It is clear that we are creative about making new things, discovering new things, and understanding new things. I do not see why then we cannot be creative about doing and deciding things. To me, that is free will. To the extent free will is real, it is also inescapable.

I do not see free will in some sort of tension with the brain, nor the brain as just a container for the mind to independently ghost around in. Given that, neurological experiments cannot resolve free will. Free will does not manifest in overcoming our impulses, hormones, electrolytes, and prior states, to break free and in that moment to order chocolate rather than vanilla. Expressing free will is a continuous rational process. Others may not be satisfied that is an adequate conception of free will. If not, then I do not think we have free will, but it works for me.

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Yeah, if one is not a neurobiologist the rabbit trails of the different experiments become hard to follow. If one does not want to spend time learning neurobiology, I’m personally content with knowing that there is debate among qualified scientists in the field about the conclusions that can be made with such experiments…hence not strong evidence refuting free will yet.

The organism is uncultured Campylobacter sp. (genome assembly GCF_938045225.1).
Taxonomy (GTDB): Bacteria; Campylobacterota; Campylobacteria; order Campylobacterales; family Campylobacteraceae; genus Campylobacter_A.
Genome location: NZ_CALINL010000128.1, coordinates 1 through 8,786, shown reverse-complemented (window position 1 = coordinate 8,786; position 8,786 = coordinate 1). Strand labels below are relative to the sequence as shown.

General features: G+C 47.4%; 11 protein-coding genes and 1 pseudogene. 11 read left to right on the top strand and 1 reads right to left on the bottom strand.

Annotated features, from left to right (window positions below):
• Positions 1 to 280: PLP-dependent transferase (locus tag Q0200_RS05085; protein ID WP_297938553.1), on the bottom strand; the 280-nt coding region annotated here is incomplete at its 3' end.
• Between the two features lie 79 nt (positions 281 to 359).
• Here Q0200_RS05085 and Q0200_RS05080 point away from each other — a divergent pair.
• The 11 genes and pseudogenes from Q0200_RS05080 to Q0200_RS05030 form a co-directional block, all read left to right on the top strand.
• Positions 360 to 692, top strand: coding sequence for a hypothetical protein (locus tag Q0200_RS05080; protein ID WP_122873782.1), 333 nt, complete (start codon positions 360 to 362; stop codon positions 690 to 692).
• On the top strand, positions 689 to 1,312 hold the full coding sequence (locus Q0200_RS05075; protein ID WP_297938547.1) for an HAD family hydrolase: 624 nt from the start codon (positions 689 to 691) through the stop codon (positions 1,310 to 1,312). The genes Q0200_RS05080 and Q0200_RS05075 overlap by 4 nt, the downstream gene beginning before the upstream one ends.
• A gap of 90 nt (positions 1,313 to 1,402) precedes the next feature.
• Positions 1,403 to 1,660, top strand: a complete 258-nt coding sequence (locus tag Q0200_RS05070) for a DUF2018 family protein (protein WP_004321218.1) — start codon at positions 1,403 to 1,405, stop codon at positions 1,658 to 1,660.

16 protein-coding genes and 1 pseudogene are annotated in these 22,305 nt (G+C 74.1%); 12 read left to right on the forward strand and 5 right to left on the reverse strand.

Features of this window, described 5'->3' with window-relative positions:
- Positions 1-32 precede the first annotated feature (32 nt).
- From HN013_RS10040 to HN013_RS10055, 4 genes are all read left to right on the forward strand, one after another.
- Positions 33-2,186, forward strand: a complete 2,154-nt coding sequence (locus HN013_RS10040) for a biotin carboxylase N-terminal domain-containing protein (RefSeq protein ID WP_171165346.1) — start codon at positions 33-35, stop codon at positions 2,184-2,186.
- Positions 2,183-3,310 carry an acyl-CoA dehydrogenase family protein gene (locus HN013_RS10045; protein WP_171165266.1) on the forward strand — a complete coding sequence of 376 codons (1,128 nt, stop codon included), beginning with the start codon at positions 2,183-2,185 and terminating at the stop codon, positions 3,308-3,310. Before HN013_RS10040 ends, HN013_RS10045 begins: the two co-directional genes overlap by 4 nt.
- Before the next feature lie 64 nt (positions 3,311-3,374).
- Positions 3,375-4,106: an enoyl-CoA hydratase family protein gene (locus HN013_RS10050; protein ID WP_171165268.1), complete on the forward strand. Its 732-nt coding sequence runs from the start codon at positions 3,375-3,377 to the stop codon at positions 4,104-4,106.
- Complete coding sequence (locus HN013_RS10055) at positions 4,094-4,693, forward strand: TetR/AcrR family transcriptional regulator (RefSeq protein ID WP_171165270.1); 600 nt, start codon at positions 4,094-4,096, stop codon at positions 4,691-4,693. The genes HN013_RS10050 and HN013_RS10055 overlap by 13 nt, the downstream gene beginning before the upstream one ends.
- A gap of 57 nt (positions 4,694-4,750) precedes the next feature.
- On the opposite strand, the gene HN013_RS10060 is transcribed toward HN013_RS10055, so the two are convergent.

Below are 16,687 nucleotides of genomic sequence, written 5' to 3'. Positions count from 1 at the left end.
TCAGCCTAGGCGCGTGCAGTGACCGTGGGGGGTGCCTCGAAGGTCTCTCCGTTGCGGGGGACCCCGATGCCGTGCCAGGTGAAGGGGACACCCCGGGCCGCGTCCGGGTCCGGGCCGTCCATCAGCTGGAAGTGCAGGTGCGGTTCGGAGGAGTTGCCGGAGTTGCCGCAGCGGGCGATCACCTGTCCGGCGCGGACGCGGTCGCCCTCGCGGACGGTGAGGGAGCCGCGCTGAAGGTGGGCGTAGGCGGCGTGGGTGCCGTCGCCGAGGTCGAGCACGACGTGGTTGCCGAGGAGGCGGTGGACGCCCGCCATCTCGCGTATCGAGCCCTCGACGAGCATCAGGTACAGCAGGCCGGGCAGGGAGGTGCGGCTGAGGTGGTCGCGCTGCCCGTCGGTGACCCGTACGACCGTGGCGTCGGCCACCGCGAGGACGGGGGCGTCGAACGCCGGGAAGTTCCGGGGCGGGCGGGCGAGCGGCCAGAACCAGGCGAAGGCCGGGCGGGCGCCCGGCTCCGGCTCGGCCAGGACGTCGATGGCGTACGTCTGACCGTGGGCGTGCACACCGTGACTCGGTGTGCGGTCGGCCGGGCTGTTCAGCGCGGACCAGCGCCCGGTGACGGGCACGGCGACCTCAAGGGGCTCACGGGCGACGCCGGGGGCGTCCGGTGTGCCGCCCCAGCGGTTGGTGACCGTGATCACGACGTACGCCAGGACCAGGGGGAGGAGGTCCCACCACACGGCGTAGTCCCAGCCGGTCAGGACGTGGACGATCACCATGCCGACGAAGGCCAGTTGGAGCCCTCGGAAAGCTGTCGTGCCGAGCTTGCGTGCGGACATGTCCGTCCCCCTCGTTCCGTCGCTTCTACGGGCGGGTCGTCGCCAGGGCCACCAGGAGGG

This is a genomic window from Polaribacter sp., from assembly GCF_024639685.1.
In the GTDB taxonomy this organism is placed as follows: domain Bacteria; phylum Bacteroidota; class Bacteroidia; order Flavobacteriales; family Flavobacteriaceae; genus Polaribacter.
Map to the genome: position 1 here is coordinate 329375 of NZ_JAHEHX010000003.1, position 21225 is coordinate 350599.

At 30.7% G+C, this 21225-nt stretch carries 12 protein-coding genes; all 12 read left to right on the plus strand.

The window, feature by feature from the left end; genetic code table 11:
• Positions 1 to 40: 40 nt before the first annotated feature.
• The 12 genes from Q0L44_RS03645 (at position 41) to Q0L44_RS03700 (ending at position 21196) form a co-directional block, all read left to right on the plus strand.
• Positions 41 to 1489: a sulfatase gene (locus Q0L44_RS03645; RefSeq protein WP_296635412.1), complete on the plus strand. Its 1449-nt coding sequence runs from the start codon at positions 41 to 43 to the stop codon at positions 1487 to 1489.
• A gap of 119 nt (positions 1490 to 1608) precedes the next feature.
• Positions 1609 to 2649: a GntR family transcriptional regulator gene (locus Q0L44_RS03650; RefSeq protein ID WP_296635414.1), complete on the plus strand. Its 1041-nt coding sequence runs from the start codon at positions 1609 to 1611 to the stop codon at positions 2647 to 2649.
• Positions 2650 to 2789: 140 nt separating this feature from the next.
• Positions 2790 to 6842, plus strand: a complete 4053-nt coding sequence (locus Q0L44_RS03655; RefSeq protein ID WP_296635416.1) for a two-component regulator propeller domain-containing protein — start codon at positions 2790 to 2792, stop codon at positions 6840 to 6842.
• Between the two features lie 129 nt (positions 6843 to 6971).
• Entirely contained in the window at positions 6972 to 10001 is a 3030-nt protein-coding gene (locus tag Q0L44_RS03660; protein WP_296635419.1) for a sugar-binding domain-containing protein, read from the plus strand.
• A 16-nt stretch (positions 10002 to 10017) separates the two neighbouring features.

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Thanks for the answer. Some neuroscientists will say that creativity is also predetermined by the work of the brain and it seems to us that this is our conscious creativity, but in fact it is an illusion. But to be honest, then I don’t understand what is the point of science and these experiments? If free will is an illusion and a deception, then science is biased because the outcome is predetermined and is simply a product of the brain that has nothing to do with reality.